Johnson County Numbers Part 3
Despite having the best numbers in the district by 14% above any other county, and with the recount still in progress, Johnson County is getting blamed for Rita Hart's heartbreakingly close (47 votes prior to to the ongoing recount) apparent loss.
Two items have been noted: 1) That Johnson was the only county in the district where Hart ran behind Joe Biden and 2) the under votes in the congressional race.
- While Donald Trump gained percentage points in other Iowa counties over 2016, he pulled an almost identical share in Johnson County, dropping 0.01%.
- We had ballpark of 1000 Never Trump Republican votes
- Joe Biden's percentage gains here were due to 3/4 of the 2016 third party and write in vote shifting his way.
I've waited on voters for 23 years and there are a certain number who loudly proclaim "I only want to vote for president." And as hard as it is for activists to comprehend, folks have got a right to do that. Many, many more ask with a slight embarrassment "do I have to vote for everything?" or "if I skip some races does My Vote still count?" with "My Vote" clearly meaning "For President." Other voters feel, in all good conscience, that they don't want to vote in races they know little about. This pattern is strongest in campus precincts and in our trailer court dominated precincts.
In general, the lower on the ballot you go, the fewer votes you see. I've been a down ballot candidate in a presidential year, and it is next to impossible, even for a major leaguer like a US Senator, to break through the noise of a presidential race. Square or cube that when you have an attention hound like Donald Trump in the mix.
But in a race this close, you need the Johnson County numbers - that's why you're reading this, right? Just exactly how many people are skipping contests here in the People's Republic? Let's look back at the last four presidential cycles. (For statistical purposes I'm including the much less common over-votes, where voters mark more than one target and cancel themselves out, in with the under votes. Either way, it's a vote not cast in the race.)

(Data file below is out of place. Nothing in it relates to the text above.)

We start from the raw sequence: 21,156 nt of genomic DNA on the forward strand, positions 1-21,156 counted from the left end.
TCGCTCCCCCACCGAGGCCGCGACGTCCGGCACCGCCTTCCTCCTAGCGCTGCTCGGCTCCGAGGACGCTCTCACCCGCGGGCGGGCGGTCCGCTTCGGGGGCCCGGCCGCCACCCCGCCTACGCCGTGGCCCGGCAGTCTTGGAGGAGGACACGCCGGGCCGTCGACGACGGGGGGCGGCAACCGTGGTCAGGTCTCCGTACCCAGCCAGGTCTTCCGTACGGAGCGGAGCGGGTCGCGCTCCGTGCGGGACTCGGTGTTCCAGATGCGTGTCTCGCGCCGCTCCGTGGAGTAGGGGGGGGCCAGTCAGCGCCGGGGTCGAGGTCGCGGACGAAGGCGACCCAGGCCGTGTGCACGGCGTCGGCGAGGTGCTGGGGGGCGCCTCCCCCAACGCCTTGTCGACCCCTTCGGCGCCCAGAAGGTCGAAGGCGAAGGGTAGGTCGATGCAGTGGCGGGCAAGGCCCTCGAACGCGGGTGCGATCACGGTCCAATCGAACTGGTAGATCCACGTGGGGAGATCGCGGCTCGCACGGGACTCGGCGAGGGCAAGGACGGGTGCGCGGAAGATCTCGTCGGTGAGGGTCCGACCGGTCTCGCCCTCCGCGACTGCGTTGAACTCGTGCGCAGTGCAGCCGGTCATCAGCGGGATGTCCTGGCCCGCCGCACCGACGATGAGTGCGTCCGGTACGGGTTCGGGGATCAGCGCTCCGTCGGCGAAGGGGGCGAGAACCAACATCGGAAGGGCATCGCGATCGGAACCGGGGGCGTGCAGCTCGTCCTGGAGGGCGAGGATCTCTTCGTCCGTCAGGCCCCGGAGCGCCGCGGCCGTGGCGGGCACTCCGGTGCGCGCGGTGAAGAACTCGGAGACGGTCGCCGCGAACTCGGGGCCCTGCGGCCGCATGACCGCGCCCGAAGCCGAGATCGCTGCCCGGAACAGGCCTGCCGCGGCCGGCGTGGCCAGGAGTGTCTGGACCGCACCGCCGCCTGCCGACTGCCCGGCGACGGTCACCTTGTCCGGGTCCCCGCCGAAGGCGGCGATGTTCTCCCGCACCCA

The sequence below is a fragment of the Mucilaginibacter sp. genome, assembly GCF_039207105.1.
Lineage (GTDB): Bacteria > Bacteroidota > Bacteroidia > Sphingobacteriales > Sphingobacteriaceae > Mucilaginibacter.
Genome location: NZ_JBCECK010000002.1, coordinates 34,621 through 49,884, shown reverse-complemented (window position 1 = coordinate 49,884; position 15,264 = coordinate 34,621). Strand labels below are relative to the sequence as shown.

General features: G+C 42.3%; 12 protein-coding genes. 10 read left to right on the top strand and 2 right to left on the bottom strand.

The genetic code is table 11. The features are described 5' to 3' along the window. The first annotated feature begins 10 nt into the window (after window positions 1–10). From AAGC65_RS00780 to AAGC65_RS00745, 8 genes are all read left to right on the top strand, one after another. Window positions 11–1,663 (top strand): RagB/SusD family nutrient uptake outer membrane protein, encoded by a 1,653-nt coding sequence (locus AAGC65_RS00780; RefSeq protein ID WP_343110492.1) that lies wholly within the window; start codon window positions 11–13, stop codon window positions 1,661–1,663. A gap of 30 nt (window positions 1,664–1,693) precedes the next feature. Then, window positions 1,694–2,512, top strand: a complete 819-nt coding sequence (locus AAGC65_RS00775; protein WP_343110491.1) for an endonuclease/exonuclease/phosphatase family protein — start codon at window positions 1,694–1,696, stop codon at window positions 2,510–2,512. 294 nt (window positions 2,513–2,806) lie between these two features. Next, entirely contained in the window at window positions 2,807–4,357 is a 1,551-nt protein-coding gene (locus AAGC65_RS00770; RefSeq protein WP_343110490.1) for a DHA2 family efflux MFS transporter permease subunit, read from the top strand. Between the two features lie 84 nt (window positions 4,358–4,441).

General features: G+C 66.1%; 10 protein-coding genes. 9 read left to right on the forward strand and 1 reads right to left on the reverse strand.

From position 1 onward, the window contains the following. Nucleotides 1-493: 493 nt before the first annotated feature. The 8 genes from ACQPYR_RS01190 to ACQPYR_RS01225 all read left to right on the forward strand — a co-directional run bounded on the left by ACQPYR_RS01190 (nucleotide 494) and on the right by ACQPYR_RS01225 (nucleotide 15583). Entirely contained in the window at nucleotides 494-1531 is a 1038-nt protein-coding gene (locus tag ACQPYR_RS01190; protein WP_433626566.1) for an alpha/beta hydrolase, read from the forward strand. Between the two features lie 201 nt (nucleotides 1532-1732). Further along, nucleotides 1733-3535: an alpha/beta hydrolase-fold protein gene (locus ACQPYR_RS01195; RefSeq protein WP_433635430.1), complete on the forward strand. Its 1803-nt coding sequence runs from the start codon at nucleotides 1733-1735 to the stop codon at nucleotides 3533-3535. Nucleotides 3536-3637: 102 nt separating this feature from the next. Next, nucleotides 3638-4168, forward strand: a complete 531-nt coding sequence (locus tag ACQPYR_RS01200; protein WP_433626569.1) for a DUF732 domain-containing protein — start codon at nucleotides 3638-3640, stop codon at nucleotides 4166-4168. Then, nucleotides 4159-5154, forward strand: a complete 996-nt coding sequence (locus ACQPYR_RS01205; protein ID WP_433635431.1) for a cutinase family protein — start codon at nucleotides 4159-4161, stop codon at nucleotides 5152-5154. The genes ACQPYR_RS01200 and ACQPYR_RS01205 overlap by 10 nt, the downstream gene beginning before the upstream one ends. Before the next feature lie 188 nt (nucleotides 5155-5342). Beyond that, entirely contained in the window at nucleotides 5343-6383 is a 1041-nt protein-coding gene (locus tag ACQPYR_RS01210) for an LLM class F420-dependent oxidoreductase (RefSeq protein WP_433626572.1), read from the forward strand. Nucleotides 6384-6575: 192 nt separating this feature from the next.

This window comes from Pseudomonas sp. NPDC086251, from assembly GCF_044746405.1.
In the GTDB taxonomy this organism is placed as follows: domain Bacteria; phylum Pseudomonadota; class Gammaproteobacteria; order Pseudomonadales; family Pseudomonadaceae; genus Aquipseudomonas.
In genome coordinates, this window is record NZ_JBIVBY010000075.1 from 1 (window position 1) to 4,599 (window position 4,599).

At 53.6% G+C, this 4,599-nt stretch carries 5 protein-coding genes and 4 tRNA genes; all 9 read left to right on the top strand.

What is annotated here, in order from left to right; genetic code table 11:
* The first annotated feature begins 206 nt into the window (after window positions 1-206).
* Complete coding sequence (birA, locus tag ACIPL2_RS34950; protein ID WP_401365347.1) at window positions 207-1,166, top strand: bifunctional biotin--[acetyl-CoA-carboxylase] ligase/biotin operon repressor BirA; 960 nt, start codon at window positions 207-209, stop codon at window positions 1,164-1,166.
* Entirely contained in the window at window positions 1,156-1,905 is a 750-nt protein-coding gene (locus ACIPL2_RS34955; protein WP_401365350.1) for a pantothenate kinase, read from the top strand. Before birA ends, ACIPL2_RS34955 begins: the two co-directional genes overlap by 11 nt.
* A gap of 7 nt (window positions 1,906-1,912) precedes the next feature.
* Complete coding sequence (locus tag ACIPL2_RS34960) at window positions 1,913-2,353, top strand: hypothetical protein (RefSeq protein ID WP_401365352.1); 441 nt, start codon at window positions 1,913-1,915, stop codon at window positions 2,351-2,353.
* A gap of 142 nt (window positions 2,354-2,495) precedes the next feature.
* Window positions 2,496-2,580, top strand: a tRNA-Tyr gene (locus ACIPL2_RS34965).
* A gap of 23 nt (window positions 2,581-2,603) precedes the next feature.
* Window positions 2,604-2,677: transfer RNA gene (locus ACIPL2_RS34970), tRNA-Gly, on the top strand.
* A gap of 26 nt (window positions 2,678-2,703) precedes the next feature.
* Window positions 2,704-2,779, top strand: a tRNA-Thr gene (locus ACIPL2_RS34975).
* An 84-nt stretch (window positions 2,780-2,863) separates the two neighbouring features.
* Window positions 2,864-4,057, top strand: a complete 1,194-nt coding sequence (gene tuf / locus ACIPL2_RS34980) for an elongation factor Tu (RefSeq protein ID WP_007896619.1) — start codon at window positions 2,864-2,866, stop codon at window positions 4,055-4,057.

I've chosen six races: first, the three federal races (there was no 2012 Senate contest). I chose sheriff as an example of an uncontested county-wide one party contest in all four cycles (auditor had a Democrat vs. independent contest in 2008). Last, I looked at the first and last judicial retention vote each year. That was not always the bottom of the ballot due to public measures, but those higher profile contests tend to break the pattern and draw more votes.
What we see is a clear pattern that consistently repeats itself, with minor variation, over the years.
For whatever reason, several hundred people vote in a presidential election and do not vote for president. Some unknown share of this is error, some of it is blank ballots, and some is just the stubbornness of "I don't like either of them."
(Either? There are generally 8 to 10 presidential candidates listed on Iowa's ballot, covering every niche from tankie to militia. Although this year, for the first time since 1956, we had no candidate on the ballot with the word "Socialist" in their party - since of course Joe Biden was the Socialist in the race 🤣)
Note that the presidential under vote is highest in 2016, when both Trump and Clinton had high negatives; that year also saw by far the highest write-in vote for president at nearly 1000.